IT is depressing that almost all economists ignore health and well-being when they analyse economies, writes Neil Behrmann.
Instead of just growth, inflation, and monetary and fiscal policy, they should monitor the social gradient. This is basically the difference in social well-being; income and health between the poor, middle-income and rich. If that social gradient is flattened, the overall improvement in health, well-being, empowerment and motivation from the bottom to the top would raise productivity and consumption, leading to business and economic growth.
Sir Michael Marmot, professor of epidemiology and public health at University College London and president of the World Medical Association, spells out the vital importance of narrowing health and social inequalities. Of course there are exceptions, but his latest book
The Health Gap shows in no uncertain terms that the wealthiest people live several years longer than white and blue-collar workers.
The middle rungs in turn lead healthier and more fulfilling lives than poverty-stricken people at the bottom of the social pile. The consequences of income inequality seem obvious but instead of seeking ways to improve well-being, government economists and central bankers spend their time tinkering with interest rates and taxation. Bank and private-sector colleagues analyse the tinkering and make forecasts that are invariably off beam.
Conventional approaches to improving health have emphasised improved medical care, sanitation and control of disease. The health authorities also warn against behavioural risks, notably smoking, drinking and obesity, leading to heart disease, cancer and diabetes.
Prof Marmot, who has studied global and national health inequities over almost five decades, however, maintains that although these approaches have raised global life spans, “they only go so far”. People living with relatively poor social, education and working conditions suffer the worst health, whether they are in developing or developed nations. Generally, the higher the social status of individuals is, the better is their health. Several social studies over the years show that those who are in greater control of their lives live longer.
Governments and businesses should create the conditions to empower individuals and communities so that people can lead flourishing lives, contends Prof Marmot. These moves will reduce health inequalities and markedly improve the well-being of nations and their populace. The lifespan of Singaporeans, for example, has jumped from 68 years in 1970 to 83 years in 2013, according to the World Health Organization. This is impressive considering that the island is two to three years ahead of the United States, UK, Germany and France.
It is some 15 years higher than Russia where the average lifespan has remained around 68 years since 1970. But averages are averages and don’t consider the social gradient within society. According to some estimates, about 378,000 Singapore residents are poverty-stricken and the Lien Centre of Social Innovation has highlighted the relatively poor physical, mental and emotional health of almost a million low-waged, low-skilled migrant workers.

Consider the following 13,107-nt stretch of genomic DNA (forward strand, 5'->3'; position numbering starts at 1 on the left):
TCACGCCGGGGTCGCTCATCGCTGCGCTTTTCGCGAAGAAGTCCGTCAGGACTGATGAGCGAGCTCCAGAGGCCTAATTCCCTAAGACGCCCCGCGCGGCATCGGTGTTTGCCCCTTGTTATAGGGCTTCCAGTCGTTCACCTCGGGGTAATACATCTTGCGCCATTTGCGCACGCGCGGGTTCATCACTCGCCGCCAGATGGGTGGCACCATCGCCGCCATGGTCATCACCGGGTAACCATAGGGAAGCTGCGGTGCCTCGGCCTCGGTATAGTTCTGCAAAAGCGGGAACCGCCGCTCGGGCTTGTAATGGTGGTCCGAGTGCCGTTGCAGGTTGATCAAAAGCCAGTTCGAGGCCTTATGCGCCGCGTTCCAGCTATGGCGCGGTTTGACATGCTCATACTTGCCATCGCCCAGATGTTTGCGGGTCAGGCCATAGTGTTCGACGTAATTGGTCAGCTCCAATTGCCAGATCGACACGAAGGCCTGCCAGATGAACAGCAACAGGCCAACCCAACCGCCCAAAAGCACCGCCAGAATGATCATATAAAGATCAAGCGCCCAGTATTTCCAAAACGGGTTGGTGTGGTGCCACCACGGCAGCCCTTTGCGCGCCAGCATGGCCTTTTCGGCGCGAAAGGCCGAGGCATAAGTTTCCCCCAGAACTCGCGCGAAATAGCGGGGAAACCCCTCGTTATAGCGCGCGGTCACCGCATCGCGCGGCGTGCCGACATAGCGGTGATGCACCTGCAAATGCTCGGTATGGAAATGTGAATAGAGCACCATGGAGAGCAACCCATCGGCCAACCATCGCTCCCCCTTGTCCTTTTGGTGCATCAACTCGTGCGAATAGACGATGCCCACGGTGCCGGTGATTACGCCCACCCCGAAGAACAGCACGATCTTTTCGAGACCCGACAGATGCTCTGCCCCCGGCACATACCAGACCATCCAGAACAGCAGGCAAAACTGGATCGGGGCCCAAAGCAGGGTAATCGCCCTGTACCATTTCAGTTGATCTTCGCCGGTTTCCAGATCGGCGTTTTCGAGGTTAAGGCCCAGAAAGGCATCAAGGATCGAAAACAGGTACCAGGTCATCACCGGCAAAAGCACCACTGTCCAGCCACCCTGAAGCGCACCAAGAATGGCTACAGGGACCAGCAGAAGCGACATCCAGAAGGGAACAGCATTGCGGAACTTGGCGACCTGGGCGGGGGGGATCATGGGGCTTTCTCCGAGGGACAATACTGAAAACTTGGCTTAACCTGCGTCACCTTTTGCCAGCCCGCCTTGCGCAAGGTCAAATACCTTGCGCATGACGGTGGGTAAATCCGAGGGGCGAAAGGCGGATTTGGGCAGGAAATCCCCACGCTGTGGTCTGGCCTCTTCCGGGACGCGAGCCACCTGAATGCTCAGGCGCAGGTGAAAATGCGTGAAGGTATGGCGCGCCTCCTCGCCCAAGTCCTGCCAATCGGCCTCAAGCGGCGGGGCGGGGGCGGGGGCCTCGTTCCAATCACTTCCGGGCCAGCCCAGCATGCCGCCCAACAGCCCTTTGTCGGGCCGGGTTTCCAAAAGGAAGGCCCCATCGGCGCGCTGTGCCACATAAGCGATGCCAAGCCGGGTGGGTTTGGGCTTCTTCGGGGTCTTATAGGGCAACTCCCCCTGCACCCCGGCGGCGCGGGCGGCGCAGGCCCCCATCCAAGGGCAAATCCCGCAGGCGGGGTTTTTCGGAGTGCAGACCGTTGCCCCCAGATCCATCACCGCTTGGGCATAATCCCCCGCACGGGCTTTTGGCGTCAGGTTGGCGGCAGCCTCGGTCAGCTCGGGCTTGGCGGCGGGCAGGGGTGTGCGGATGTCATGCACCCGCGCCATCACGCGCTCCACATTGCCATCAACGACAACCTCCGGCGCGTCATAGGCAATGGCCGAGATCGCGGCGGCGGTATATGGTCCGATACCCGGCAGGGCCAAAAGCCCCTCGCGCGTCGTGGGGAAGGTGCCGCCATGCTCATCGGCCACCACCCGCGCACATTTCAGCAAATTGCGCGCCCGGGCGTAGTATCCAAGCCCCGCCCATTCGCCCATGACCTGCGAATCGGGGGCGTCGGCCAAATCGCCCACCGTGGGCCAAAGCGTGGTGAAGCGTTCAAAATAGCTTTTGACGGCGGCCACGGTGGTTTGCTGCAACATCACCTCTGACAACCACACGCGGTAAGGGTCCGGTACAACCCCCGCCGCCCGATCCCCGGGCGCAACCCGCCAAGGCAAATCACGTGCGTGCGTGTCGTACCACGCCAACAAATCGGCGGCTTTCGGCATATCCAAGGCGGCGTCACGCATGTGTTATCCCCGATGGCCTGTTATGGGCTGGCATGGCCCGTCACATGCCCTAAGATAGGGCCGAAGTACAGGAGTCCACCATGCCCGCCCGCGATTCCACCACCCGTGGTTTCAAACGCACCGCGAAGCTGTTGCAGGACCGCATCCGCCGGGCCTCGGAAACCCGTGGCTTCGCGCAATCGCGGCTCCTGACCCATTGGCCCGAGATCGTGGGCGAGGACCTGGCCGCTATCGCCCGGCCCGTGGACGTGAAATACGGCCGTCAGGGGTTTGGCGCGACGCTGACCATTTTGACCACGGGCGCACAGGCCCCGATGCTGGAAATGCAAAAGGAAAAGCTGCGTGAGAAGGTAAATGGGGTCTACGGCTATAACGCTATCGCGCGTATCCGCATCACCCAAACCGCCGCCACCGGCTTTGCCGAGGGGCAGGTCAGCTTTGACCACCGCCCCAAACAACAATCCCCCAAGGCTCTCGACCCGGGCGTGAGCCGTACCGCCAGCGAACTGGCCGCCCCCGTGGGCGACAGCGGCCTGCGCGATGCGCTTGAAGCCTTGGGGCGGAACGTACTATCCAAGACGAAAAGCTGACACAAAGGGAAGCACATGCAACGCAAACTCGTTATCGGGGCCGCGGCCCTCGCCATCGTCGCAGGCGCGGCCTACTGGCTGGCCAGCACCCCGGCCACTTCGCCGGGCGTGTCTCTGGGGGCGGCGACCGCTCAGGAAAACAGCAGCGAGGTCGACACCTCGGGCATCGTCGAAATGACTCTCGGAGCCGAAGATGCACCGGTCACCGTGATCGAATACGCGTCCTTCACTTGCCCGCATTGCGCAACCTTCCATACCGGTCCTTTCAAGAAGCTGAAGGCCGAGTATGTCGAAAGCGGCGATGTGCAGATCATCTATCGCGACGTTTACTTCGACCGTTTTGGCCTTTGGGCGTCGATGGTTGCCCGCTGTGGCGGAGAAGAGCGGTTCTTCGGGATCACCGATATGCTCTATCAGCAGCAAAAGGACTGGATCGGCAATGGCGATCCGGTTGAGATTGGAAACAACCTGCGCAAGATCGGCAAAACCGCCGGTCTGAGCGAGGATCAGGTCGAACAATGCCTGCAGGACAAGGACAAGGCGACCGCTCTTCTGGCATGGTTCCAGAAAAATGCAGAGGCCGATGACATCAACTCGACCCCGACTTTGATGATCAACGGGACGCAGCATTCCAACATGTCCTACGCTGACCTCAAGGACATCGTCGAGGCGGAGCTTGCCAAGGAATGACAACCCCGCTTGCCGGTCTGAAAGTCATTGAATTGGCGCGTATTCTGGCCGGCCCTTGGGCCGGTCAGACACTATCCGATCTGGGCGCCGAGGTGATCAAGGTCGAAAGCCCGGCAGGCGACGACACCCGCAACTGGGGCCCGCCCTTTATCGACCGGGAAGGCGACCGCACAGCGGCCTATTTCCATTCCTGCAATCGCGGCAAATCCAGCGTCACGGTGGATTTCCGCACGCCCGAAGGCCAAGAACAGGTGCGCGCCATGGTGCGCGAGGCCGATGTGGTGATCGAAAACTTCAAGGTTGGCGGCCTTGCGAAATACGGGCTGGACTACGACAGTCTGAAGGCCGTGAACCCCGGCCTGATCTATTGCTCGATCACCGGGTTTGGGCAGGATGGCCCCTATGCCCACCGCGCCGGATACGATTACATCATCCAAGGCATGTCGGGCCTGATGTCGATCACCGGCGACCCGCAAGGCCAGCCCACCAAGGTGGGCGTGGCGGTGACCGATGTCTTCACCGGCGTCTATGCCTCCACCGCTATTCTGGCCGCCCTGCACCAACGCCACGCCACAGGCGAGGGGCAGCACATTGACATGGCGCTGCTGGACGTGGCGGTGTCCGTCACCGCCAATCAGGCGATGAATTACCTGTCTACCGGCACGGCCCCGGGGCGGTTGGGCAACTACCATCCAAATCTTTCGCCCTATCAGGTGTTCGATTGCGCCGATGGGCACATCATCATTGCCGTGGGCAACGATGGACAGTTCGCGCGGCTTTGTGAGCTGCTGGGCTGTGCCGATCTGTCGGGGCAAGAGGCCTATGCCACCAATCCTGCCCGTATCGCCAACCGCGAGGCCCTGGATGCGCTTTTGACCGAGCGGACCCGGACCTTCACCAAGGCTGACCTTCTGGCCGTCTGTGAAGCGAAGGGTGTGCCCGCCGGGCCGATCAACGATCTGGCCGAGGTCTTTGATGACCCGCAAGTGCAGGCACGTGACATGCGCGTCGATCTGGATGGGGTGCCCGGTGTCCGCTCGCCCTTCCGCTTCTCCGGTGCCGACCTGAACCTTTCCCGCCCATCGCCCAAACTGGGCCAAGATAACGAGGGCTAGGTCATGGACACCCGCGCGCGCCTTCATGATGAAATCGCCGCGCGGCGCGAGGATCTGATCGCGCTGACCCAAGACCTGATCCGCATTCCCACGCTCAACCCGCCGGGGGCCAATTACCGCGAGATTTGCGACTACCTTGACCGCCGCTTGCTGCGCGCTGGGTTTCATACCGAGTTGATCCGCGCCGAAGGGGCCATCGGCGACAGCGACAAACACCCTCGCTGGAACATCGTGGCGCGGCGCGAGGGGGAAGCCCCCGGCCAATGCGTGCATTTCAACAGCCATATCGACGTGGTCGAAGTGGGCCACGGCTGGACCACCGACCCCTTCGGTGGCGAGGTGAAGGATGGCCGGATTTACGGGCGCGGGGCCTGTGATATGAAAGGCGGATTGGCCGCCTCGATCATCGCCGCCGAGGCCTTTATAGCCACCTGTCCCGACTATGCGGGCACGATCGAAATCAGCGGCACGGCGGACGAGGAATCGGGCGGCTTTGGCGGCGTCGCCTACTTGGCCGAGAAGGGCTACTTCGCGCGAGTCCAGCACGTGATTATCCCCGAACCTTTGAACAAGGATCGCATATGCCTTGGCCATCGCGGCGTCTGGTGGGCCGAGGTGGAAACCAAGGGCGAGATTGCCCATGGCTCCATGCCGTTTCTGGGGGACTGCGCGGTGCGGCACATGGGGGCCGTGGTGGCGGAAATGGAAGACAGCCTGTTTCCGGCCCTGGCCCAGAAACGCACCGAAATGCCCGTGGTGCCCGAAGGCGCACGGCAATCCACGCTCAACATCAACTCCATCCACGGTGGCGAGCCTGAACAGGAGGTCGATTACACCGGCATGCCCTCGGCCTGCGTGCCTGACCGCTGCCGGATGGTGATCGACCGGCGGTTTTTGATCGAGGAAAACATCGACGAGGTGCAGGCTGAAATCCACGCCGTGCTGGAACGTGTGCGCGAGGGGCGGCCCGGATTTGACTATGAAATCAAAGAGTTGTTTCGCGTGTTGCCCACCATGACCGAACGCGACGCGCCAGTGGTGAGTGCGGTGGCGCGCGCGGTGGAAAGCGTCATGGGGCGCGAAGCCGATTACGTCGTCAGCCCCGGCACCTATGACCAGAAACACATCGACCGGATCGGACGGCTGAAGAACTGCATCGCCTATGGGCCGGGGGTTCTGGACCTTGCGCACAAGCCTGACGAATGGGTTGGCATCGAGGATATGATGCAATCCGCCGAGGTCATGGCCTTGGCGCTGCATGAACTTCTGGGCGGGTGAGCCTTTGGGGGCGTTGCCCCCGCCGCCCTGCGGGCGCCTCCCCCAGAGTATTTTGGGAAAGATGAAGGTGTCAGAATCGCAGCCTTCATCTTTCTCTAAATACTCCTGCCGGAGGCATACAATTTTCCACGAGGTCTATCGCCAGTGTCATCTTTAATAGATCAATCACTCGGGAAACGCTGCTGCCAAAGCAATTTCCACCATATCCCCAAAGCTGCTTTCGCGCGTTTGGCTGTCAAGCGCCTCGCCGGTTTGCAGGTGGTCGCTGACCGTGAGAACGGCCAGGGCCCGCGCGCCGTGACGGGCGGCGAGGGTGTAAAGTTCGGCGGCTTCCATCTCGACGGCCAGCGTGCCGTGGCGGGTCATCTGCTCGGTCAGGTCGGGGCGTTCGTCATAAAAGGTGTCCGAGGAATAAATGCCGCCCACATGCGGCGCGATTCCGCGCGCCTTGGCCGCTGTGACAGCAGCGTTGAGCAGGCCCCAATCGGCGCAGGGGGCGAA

Inequalities between men and women should also be narrowed. On average, women in Singapore live 4.4 years longer than men, so their salaries and pensions should match their male counterparts’, not only for fairness, but to provide for families and a healthy and happy old age.
It makes good economic and business sense for governments and corporations to raise budgets to flatten the social gradient.
Progressive taxation is the most obvious solution, according to Prof Marmot. The super rich, however, manage to keep their taxation at a minimum and so do international companies such as Amazon. The key is to marshal this wealth to close inequities, flatten the social gradient and boost economies.
The financial asset boom since 2009 has outpaced global economic growth by a wide margin. It has favoured the wealthy as their property, shares and pensions far exceed the ordinary wage and salary earner. The national and global authorities should tighten the tax net and also provide incentives for powerful corporations and individuals to boost foundations and reduce inequities.
Health would also improve if lower to middle-income employees had greater control over their lives. It is up to management to be imaginative with factory and office environments and improve communication. They should not only raise income incentives, but upgrade medical, exercise and sport facilities. The impact on lower stress and self-esteem would raise productivity, profitability and growth.
Copyright Neil Behrmann, first published in The Business Times, Singapore>
Neil Behrmann is author of Trader Jack- The Story of Jack Miner and anti-war children’s novel Butterfly Battle- The Story of the Great Insect War